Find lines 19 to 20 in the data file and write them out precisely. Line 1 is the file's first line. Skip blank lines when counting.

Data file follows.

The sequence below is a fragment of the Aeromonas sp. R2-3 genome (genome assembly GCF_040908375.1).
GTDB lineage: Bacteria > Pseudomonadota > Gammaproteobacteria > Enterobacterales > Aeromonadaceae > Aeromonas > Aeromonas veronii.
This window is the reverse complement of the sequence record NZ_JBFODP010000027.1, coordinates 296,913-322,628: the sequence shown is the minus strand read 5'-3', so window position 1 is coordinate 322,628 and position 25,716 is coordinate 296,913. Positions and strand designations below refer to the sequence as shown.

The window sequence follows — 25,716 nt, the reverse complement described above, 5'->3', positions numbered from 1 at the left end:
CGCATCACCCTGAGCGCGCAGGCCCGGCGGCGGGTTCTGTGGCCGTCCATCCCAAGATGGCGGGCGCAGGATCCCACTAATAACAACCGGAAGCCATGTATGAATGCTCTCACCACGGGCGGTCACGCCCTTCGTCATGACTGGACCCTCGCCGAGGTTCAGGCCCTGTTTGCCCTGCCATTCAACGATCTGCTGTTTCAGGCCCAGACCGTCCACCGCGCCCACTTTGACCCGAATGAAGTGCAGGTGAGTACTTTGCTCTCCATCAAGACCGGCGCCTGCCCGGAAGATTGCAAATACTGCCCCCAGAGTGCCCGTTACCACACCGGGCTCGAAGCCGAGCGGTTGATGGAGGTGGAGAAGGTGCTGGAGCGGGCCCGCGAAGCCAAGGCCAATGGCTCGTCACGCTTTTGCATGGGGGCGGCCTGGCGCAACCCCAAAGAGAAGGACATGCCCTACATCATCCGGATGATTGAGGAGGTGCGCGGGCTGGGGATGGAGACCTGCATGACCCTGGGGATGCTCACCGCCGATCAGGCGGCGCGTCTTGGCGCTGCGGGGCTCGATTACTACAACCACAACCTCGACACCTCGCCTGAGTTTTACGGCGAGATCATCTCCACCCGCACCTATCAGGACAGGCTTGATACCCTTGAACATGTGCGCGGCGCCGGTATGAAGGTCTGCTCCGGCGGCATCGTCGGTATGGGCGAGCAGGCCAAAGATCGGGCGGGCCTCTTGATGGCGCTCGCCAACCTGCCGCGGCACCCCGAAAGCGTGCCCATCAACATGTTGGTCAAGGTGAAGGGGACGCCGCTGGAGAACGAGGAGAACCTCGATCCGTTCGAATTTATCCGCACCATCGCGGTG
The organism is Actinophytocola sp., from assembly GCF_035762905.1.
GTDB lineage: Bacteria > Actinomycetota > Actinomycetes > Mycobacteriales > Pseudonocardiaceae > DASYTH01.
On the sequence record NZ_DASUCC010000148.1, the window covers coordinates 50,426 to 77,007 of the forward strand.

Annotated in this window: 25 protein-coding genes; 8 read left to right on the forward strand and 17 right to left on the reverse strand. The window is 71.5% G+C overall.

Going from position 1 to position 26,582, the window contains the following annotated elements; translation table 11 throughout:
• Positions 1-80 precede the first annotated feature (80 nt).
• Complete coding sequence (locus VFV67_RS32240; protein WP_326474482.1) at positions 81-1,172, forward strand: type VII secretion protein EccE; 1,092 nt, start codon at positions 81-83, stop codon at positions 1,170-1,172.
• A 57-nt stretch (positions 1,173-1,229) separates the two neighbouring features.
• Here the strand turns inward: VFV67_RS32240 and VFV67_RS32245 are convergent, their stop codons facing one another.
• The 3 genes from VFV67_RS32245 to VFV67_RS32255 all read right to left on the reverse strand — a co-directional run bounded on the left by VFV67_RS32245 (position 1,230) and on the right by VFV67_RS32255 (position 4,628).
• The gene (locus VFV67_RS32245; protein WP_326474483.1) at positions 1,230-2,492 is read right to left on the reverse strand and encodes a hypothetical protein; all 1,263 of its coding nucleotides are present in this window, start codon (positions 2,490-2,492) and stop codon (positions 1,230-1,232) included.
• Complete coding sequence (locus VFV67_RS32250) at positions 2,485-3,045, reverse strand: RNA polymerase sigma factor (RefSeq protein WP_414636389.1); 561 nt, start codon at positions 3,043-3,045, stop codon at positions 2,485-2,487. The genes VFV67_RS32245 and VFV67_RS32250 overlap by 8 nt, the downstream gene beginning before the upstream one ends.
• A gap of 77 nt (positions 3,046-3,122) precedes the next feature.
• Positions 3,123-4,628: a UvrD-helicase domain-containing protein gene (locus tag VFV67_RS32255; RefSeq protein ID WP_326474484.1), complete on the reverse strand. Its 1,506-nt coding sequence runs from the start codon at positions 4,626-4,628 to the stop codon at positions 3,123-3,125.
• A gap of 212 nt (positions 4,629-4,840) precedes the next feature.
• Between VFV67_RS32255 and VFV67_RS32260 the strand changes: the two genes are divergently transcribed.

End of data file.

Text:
• Positions 3,123-4,628: a UvrD-helicase domain-containing protein gene (locus tag VFV67_RS32255; RefSeq protein ID WP_326474484.1), complete on the reverse strand. Its 1,506-nt coding sequence runs from the start codon at positions 4,626-4,628 to the stop codon at positions 3,123-3,125.
• A gap of 212 nt (positions 4,629-4,840) precedes the next feature.